Robert Thomson: Well, you set off the busiest thread in today's chat. This often happens: I'll think that people will probably want to talk about a big policy issue, like the peak of the peak, which is going to cost so many people a lot more money over time. But it will be the common every day experience, like how you get through a fare gate, that really gets people's attention.

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Smart trip only lane at Navy Yard station: I'm pretty sure the faregate that is marked as Smart Trip Only at Navy Yard's Half Street exit also take paper fare cards.

Robert Thomson: That's my recollection also. I think the sign remained after the express lane experiment was abandoned.Seems like a lot of you think Metro should go back and try again on the express lanes.

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Train malfunction: I was on the red line this morning around 8:40, and we were asked to get off (I believe at Farragut North) due to a train malfunction. How often does this happen? Do you know why?

Robert Thomson: Seems like it happens about a half dozen times a day. There are lots of reasons a train can be taken out of service, unfortunately. The most common one is a door malfunction. It doesn't take much to bust the car doors.You know how the operator can start yelling at everyone over the loudspeaker about standing clear of the doors? That can be really annoying. But it's more annoying when you have to get off a disabled train onto an already crowded platform and wait for another train.

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Bike to Work Day: I am a pedestrian and Metro Rail commuter from the Ballston area to near Franklin Square downtown. This morning, yet again, I had to dodge a bike rider as I was using a crosswalk when I had the light. This one was going through the crosswalk and then hitting the curb cut through to now use the sidewalk, I mean the sideRIDE, to continue his trip. I am all for people using bikes, but I have close calls all the time with riders who decide to ignore the traffic signals and fly through intersections. Please, please, PLEASE obey the signals.

Robert Thomson: Hard to argue with what you're saying, and it's certainly rare -- extremely rare -- to see a cyclist obeying the traffic laws. (I'm pretty sure, by the way, that Franklin Square is in the part of downtown DC where cyclists are banned from the sidewalks.)But generally, and unfortunately, I find that all kinds of travelers will obey only those laws that they are forced to obey, either because they're afraid they'll get hit by another traveler or because they think they'll get a ticket.

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"Out Darn Spot" people: I love that term and shall use it from now on. I think most people don't realize the SmarTrip card is not magnetic but uses radio frequencies to communicate. So no need to rub, just hold it near, look for the green light, and move on!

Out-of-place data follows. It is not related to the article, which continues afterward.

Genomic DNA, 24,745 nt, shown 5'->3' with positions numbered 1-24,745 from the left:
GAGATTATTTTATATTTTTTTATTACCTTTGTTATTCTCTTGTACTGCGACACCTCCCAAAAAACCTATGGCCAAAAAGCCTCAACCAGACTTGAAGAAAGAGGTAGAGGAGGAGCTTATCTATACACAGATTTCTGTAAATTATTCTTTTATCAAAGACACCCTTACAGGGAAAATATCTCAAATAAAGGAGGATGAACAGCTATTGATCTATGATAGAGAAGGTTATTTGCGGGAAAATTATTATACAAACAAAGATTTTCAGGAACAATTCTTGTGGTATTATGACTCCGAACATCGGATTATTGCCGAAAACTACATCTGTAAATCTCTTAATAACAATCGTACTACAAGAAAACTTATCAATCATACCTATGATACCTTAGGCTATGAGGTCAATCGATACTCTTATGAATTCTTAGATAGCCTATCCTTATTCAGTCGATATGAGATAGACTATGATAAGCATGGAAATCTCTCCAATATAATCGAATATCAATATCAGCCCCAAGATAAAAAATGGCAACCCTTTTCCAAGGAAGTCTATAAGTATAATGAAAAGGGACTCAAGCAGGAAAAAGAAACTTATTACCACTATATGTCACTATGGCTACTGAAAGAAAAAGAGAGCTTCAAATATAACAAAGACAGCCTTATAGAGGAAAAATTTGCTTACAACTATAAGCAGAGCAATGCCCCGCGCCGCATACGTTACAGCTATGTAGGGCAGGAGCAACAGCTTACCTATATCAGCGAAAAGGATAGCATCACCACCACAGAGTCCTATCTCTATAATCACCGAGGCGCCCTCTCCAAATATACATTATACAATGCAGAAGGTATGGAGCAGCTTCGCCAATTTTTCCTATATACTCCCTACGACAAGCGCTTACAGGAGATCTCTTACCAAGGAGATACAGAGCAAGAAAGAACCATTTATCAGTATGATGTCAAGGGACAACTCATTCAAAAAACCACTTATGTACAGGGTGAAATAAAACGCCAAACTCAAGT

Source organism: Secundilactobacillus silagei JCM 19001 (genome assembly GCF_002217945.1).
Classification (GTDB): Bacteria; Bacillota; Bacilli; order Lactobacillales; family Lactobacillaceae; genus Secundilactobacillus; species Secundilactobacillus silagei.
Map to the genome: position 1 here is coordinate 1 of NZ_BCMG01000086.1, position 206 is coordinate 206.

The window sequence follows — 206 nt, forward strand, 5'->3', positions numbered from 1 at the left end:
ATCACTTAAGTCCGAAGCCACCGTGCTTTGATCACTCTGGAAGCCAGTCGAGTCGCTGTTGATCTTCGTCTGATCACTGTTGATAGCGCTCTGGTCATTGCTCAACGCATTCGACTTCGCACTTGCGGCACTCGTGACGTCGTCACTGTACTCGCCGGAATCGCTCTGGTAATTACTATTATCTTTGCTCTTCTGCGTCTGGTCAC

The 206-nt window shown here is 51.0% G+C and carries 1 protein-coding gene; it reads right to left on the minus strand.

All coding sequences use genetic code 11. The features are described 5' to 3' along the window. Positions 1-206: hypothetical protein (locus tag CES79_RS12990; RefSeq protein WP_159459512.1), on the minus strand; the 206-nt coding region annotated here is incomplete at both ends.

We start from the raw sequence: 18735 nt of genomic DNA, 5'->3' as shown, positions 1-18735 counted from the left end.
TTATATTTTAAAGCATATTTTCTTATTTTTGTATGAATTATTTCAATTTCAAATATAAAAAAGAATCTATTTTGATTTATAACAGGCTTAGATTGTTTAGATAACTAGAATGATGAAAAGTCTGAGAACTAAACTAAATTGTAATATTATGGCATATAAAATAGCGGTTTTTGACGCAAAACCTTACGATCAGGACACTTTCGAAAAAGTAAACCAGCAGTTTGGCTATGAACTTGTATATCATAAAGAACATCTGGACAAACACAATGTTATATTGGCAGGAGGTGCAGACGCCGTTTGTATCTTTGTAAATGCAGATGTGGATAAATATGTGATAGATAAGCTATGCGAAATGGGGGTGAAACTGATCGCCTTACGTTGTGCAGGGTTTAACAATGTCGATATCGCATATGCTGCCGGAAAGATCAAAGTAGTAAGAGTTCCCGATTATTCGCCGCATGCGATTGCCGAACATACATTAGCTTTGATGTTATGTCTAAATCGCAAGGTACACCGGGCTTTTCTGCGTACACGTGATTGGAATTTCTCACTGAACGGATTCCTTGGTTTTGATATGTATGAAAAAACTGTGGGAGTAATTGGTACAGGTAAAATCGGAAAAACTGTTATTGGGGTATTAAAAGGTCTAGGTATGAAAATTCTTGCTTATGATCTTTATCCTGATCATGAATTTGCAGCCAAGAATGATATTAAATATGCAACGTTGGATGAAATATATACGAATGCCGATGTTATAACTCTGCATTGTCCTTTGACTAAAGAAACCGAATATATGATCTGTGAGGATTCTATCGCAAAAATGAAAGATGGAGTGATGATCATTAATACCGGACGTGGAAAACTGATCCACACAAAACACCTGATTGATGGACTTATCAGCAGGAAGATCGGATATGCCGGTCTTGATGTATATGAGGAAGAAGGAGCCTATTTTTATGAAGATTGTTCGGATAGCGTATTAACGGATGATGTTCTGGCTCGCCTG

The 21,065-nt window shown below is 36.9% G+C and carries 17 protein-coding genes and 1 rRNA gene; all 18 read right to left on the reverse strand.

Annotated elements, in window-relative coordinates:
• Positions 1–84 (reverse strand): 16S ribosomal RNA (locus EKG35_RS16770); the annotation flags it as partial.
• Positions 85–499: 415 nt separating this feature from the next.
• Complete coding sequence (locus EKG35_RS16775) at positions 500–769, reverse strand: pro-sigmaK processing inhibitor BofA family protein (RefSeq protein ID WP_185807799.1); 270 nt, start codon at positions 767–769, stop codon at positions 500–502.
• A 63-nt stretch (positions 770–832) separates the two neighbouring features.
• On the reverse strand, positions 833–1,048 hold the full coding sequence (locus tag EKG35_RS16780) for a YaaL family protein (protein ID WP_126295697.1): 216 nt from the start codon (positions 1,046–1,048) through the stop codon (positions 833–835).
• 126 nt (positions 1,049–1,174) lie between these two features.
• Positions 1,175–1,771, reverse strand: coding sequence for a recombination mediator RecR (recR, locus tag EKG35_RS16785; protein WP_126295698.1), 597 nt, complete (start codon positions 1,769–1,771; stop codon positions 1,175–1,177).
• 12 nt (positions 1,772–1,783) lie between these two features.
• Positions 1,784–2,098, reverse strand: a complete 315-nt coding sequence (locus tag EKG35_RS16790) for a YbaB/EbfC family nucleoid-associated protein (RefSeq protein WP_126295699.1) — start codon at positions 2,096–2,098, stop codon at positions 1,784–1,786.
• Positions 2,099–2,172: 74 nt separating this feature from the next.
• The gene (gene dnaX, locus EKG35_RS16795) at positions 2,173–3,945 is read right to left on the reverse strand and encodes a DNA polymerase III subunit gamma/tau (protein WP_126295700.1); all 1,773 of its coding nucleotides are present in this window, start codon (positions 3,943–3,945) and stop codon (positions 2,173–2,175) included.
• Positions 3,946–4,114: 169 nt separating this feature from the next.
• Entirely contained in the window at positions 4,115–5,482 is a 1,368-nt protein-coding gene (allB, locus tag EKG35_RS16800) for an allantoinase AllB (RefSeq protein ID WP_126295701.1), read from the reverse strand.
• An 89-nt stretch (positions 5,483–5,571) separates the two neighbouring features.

Robert Thomson: Even better: Someday, I hope, we'll be using all-in-one travel cards that can be used to pay all tariffs, whether it's a parking charge, or a Metrorail ride or a highway toll.

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DC vs Portland, Ore: How come a town like Portland, Ore -- as reported in this weekend's Post Travel section -- can operate mass transit for FREE downtown and offer an all-day streetcar pass for $2, but the mass transit folks in our area apparently can't even understand that cutting back service and increasing fares makes it harder for any but the wealthy to get around? Is it a matter of priorities, brain cells, or what?

Robert Thomson: Portland is certainly the place that transit advocates and smart growth advocates point to as the role model for the nation.That city certainly has a great transit system, with many features I'd like to see us adopt -- streetcars, for example -- but we can't become Portland. We have the second largest subway system and, I think, the sixth largest bus system in the nation. And all our transit equipment is getting older and breaking down. If we want something better, we've got to figure out how to pay for it.

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Robert Thomson: Travelers, thanks for a lively conversation today. I think I'll continue today's discussion about the fare gates on the Get There blog. I also think I should do some more on the blog and in the newspaper about the issue of bike lanes, bike travel and sharing the road.Plus, there are several other topics still in the mailbag that I'll try to get their on the blog and in the column. Write to me any time at drgridlock@washpost.com. I hope to chat with you again next Monday. Stay safe.